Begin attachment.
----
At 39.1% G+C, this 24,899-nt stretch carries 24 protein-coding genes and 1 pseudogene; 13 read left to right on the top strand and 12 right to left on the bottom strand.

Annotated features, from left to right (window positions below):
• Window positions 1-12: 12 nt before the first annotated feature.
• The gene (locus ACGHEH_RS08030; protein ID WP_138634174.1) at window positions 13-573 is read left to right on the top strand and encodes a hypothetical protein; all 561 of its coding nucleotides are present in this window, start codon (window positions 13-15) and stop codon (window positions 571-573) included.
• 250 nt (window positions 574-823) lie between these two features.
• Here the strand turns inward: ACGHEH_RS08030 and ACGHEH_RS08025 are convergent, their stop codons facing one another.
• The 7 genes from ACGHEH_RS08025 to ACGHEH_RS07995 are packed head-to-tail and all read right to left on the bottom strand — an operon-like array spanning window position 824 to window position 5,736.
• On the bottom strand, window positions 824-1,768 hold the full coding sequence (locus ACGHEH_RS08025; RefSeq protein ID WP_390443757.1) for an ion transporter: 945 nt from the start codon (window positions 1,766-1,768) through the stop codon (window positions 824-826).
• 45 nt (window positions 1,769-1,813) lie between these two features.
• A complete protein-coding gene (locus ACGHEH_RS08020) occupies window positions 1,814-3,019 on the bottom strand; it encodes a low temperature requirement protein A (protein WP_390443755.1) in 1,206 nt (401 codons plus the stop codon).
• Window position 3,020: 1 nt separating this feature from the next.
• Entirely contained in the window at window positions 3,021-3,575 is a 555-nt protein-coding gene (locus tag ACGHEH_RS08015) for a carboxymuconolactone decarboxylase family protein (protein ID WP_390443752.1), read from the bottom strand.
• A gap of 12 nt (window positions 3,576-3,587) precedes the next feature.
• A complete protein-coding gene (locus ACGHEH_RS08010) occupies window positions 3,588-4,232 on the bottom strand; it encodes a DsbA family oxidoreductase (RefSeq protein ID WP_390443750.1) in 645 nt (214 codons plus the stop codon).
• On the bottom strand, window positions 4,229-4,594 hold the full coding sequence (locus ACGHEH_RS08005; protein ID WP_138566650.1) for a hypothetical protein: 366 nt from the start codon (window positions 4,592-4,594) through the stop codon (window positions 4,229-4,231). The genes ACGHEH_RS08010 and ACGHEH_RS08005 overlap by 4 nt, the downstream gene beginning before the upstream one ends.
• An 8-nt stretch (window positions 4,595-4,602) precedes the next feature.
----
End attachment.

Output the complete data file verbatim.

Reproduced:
At 39.1% G+C, this 24,899-nt stretch carries 24 protein-coding genes and 1 pseudogene; 13 read left to right on the top strand and 12 right to left on the bottom strand.

Annotated features, from left to right (window positions below):
• Window positions 1-12: 12 nt before the first annotated feature.
• The gene (locus ACGHEH_RS08030; protein ID WP_138634174.1) at window positions 13-573 is read left to right on the top strand and encodes a hypothetical protein; all 561 of its coding nucleotides are present in this window, start codon (window positions 13-15) and stop codon (window positions 571-573) included.
• 250 nt (window positions 574-823) lie between these two features.
• Here the strand turns inward: ACGHEH_RS08030 and ACGHEH_RS08025 are convergent, their stop codons facing one another.
• The 7 genes from ACGHEH_RS08025 to ACGHEH_RS07995 are packed head-to-tail and all read right to left on the bottom strand — an operon-like array spanning window position 824 to window position 5,736.
• On the bottom strand, window positions 824-1,768 hold the full coding sequence (locus ACGHEH_RS08025; RefSeq protein ID WP_390443757.1) for an ion transporter: 945 nt from the start codon (window positions 1,766-1,768) through the stop codon (window positions 824-826).
• 45 nt (window positions 1,769-1,813) lie between these two features.
• A complete protein-coding gene (locus ACGHEH_RS08020) occupies window positions 1,814-3,019 on the bottom strand; it encodes a low temperature requirement protein A (protein WP_390443755.1) in 1,206 nt (401 codons plus the stop codon).
• Window position 3,020: 1 nt separating this feature from the next.
• Entirely contained in the window at window positions 3,021-3,575 is a 555-nt protein-coding gene (locus tag ACGHEH_RS08015) for a carboxymuconolactone decarboxylase family protein (protein ID WP_390443752.1), read from the bottom strand.
• A gap of 12 nt (window positions 3,576-3,587) precedes the next feature.
• A complete protein-coding gene (locus ACGHEH_RS08010) occupies window positions 3,588-4,232 on the bottom strand; it encodes a DsbA family oxidoreductase (RefSeq protein ID WP_390443750.1) in 645 nt (214 codons plus the stop codon).
• On the bottom strand, window positions 4,229-4,594 hold the full coding sequence (locus ACGHEH_RS08005; protein ID WP_138566650.1) for a hypothetical protein: 366 nt from the start codon (window positions 4,592-4,594) through the stop codon (window positions 4,229-4,231). The genes ACGHEH_RS08010 and ACGHEH_RS08005 overlap by 4 nt, the downstream gene beginning before the upstream one ends.
• An 8-nt stretch (window positions 4,595-4,602) precedes the next feature.